This 1946 film should appeal to all generations and almost everyone. One of my all time favourite oldies, for some reason, especially bearing in mind the brilliant special effects and sets for the time, my most vivid memory of it is a table tennis game.
David Niven is Squadron Leader Peter Carter, World War 2 pilot and sole survivor in a severely damaged and doomed Lancaster bomber returning across the English Channel from a mission in a dense fog. He's bought it too, along with his crew-mates, as he has to bail out of his plane without a brolly (a parachute to you chaps across the pond).
The Conductor, whose job it is to take the dead Carter to heaven, misses him because of the weather. Prior to bailing out Carter was speaking to American radio operator June (the beautiful Kim Hunter) who works in Operations in GB and the two have fallen in love. He's got her address and unexpectedly finds himself washed up on the shore a few hundred yards from her house (what a coincidence). As if that weren't enough, when he comes around she just happens to be cycling by on her way home from work!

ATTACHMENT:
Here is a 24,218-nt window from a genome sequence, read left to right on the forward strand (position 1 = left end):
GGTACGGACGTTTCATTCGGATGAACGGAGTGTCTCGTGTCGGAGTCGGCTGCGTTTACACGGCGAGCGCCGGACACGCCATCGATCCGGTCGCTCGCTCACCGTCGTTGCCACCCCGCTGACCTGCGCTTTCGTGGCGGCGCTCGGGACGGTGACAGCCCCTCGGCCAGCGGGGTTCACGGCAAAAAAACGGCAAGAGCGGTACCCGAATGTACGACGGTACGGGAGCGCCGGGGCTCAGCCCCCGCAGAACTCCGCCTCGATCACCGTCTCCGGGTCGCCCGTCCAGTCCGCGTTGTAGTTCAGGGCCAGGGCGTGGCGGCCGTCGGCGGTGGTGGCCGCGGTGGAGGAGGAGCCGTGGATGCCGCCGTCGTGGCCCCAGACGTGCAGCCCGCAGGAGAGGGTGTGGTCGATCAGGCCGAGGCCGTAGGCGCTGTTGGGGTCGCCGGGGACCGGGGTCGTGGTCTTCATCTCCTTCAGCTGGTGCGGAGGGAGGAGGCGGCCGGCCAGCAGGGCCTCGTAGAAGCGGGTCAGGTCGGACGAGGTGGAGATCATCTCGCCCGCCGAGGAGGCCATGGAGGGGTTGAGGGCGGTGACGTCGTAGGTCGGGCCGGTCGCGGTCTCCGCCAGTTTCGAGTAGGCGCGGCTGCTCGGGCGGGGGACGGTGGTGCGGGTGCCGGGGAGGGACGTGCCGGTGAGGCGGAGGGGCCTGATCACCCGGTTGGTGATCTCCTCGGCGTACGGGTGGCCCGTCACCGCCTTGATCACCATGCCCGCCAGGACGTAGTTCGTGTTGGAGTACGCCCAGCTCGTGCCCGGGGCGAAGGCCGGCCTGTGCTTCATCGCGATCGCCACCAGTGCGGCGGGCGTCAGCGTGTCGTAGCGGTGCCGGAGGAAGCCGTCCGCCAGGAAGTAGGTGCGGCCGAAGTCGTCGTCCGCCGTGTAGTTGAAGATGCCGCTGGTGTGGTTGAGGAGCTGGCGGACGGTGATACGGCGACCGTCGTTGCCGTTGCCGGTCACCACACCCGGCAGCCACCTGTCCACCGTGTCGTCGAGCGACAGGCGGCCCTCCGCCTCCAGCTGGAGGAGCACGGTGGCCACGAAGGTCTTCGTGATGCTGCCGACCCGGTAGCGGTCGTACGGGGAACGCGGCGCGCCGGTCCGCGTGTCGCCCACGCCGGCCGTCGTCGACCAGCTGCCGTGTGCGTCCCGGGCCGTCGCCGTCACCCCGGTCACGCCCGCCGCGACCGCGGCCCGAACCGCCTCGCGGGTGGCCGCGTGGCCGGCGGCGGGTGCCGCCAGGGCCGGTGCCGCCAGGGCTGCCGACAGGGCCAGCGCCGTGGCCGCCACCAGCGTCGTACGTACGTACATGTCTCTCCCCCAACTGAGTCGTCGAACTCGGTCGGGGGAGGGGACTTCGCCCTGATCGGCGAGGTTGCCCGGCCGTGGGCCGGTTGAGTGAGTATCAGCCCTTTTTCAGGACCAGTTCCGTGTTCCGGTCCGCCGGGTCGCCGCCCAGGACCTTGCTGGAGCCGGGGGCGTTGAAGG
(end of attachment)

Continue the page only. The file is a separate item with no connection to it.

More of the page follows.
The Conductor doesn't give up easily and, despite his mistake, tries to get Carter to go with him to Heaven. Carter of course doesn't want to go and wins the right to an appeal. Things go on from there, alternating between Heaven (black and white) and Earth (colour).
Other stars include Raymond Massey and Roger Livesey, the latter playing a helpful Doctor friend of June, who agrees to defend Carter in his appeal (though he doesn't believe what Carter has told him and arranges for an emergency brain operation).
Sets and special effects are phenomenal for the time and the colour is wonderful, though a tad muted and sepia-tinged, looking almost hand-tinted, unusual for the time as colour film then was usually deep, rich and bold.
Picture quality is generally pretty good and free from damage, though there are a few sparklies in the black and white sequences, whilst the monaural sound is a bit crackly in the quiet passages.
A magic and beautiful film indeed which, because of when it's set, will never date.